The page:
Two previous attempts to launch a military surveillance satellite into space this year failed, but North Korea now asserts that the mission was a success.
It follows a September meeting between Kim Jong Un and Russian President Vladimir Putin, during which Moscow extended assistance to Pyongyang regarding its space programme.
South Korea states that it has not yet verified whether or not the satellite is operational. However, it asserts that it believes Russia assisted the North.
Subsequent to the launch, South Korea declared its intention to reinstate border surveillance along its northern frontier, thus implementing measures to halt portions of a 2018 bilateral agreement between the two nations with the objective of reducing military tensions.
The satellite, designated Malligyong-1, "accurately" entered orbit, according to the North Korean state news agency KCNA, and leader Kim Jong Un reportedly witnessed the launch.
The United Nations, which maintains sanctions against North Korea for the development of nuclear missiles, as well as the United States and Japan, among others, have condemned the launch. He reaffirmed his demand that the North resume its denuclearization efforts.
The White House characterised the action as a flagrant transgression of United Nations resolutions, and Fumio Kishida, the prime minister of Japan, condemned the launch.
The rocket passed over the Okinawa prefecture of Japan before continuing its journey towards the Pacific Ocean.
The launch was condemned "in the harshest terms" by Mr. Kishida, who added that a complaint had been filed with North Korea.
The launch occurred prior to schedule, surpassing the nine-day window that Japan had been duly informed of by Pyongyang. This was scheduled to begin on Wednesday and conclude on November 30 at 23:59 local time (14:59 GMT).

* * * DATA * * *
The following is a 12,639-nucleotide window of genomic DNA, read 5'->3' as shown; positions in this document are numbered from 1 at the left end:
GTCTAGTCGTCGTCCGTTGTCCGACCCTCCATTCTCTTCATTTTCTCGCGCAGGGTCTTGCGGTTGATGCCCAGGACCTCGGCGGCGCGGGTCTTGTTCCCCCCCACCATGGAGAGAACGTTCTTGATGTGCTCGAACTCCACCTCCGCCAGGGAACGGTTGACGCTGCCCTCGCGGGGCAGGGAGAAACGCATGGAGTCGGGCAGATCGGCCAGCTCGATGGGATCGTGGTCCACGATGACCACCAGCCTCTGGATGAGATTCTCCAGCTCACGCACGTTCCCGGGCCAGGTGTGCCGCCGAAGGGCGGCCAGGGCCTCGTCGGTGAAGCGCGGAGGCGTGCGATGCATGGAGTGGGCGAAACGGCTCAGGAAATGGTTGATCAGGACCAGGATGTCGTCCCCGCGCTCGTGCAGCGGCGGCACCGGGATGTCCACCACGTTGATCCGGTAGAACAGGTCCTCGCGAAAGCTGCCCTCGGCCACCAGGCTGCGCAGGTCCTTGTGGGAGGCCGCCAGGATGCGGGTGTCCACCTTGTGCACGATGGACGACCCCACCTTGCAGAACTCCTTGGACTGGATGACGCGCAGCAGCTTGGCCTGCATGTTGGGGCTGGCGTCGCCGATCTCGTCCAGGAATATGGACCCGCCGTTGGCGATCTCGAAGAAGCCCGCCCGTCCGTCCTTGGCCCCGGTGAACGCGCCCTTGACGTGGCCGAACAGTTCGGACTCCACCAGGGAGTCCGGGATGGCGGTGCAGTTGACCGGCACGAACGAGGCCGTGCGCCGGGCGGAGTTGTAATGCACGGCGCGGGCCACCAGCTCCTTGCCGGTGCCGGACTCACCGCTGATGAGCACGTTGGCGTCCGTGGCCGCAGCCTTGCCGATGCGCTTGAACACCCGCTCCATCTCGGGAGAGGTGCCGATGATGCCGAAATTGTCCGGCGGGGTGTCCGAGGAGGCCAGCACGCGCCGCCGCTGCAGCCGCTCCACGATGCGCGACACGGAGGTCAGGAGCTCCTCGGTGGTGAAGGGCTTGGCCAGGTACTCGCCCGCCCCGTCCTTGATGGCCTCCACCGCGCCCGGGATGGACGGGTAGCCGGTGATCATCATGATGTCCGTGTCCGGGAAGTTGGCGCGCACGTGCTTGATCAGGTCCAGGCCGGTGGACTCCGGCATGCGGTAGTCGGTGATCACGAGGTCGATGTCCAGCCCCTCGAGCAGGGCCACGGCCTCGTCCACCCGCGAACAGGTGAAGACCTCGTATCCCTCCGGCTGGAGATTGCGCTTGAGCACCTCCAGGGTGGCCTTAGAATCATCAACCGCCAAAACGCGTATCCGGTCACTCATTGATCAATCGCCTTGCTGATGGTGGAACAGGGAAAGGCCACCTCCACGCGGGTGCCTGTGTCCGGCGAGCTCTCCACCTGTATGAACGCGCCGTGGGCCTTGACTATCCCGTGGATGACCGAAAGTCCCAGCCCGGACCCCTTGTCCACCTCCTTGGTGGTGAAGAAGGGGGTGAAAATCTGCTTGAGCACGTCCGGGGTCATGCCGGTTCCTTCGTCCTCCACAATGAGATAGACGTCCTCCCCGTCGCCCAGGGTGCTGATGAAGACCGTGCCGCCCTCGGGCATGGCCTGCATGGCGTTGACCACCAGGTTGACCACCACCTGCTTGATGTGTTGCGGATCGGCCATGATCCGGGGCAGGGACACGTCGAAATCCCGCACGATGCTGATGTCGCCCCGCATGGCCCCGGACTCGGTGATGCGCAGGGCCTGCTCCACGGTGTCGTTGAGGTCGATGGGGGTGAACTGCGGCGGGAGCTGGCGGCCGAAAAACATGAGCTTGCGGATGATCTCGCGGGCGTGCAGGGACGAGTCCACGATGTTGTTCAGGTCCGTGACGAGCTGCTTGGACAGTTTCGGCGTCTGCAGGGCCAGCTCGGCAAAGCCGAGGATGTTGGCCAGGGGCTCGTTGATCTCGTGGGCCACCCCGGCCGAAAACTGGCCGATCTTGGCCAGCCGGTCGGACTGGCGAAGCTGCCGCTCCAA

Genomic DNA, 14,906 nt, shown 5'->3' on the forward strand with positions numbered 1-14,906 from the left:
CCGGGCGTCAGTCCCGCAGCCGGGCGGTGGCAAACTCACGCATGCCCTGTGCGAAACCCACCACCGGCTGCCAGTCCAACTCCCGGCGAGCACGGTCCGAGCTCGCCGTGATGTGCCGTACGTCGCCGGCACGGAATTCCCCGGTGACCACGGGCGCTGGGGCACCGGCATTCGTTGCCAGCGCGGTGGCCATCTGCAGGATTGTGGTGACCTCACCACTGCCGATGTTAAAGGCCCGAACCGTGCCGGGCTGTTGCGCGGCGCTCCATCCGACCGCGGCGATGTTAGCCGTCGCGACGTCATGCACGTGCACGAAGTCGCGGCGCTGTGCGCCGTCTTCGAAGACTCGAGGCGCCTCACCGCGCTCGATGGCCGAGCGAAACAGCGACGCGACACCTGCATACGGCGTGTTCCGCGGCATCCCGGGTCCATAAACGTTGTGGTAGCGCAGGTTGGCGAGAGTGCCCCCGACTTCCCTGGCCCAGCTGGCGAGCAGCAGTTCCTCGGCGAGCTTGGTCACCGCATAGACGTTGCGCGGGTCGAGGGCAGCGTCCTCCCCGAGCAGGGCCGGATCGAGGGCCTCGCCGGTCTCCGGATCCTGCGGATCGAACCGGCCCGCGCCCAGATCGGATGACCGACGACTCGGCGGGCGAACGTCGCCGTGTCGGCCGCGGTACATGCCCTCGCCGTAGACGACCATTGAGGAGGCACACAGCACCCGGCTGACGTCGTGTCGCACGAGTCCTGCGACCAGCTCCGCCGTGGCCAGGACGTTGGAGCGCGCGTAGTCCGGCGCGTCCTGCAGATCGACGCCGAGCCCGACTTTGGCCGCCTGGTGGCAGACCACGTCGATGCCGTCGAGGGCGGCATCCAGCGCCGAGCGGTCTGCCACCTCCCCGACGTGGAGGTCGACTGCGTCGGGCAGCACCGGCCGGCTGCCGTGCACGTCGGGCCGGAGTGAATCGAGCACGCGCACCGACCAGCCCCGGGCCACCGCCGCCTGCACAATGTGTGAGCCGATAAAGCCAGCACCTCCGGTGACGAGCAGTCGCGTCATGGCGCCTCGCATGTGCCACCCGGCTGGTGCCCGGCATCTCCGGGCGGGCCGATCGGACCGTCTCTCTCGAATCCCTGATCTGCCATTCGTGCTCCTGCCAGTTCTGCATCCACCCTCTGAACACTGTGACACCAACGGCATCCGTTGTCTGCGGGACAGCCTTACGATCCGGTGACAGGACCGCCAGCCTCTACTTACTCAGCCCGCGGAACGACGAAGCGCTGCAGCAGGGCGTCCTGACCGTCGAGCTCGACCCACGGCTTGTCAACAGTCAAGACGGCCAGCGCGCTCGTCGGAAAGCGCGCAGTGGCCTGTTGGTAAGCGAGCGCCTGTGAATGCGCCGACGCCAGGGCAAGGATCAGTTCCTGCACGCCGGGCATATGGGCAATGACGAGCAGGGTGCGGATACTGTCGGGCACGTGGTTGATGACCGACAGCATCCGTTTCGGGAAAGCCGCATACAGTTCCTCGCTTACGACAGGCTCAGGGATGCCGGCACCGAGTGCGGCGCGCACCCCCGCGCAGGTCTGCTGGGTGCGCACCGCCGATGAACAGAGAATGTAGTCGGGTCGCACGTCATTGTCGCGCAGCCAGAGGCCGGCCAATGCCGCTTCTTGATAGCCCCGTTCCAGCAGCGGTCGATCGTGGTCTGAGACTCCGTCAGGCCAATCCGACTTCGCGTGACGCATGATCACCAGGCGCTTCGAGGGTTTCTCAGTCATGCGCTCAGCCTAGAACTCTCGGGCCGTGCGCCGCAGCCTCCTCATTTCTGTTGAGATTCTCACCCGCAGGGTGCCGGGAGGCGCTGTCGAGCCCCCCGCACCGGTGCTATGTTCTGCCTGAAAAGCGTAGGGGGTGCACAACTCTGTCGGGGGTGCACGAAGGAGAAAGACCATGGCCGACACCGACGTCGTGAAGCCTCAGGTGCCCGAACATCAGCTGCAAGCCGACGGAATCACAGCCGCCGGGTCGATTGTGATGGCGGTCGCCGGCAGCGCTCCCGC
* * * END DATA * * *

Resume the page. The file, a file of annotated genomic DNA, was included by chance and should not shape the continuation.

The verification of North Korea's assertion regarding the effective launch of the spy satellite remains pending. Should the rocket's identity as a surveillance satellite be verified, it would represent the North's third endeavour to deploy one this year.
Japan had previously stated that it would collaborate with South Korea and the United States to "strongly urge" North Korea to abandon the launch, which they claimed would violate United Nations resolutions.
The Japan Coast Guard stated that three maritime zones were designated in Pyongyang's notification as potential locations for satellite-carrying rocket debris to land. Two are located west of the Korean Peninsula, while the other is east of Luzon, an island in the Philippines.
The chief director of operations for the South Korean Joint Chiefs of Staff, Kang Ho-pil, issued the warning that "necessary measures" would be taken in Seoul if the launch went ahead.
Kim Jong Un, the leader of North Korea, highly values a surveillance satellite because it would enable him to more precisely forecast and plan his own counteroffensives in progress.
In contrast, Pyongyang's satellite launches have been prohibited by the United Nations Security Council on the grounds that they serve as a pretence to demonstrate the North's missile technology.
Retrieving debris from the initial North Korean launch in May, South Korea declared that the satellite had "no military utility." Following the failure of its second attempt in August, the space agency of Pyongyang planned to make another attempt in October but failed to do so.
South Korea announced its intention to deploy its own reconnaissance satellite by the conclusion of November earlier this month.
Launching the satellite will be a rocket manufactured by the American firm SpaceX. According to reports, Seoul intends to deploy five additional spy satellites into space by the year 2025.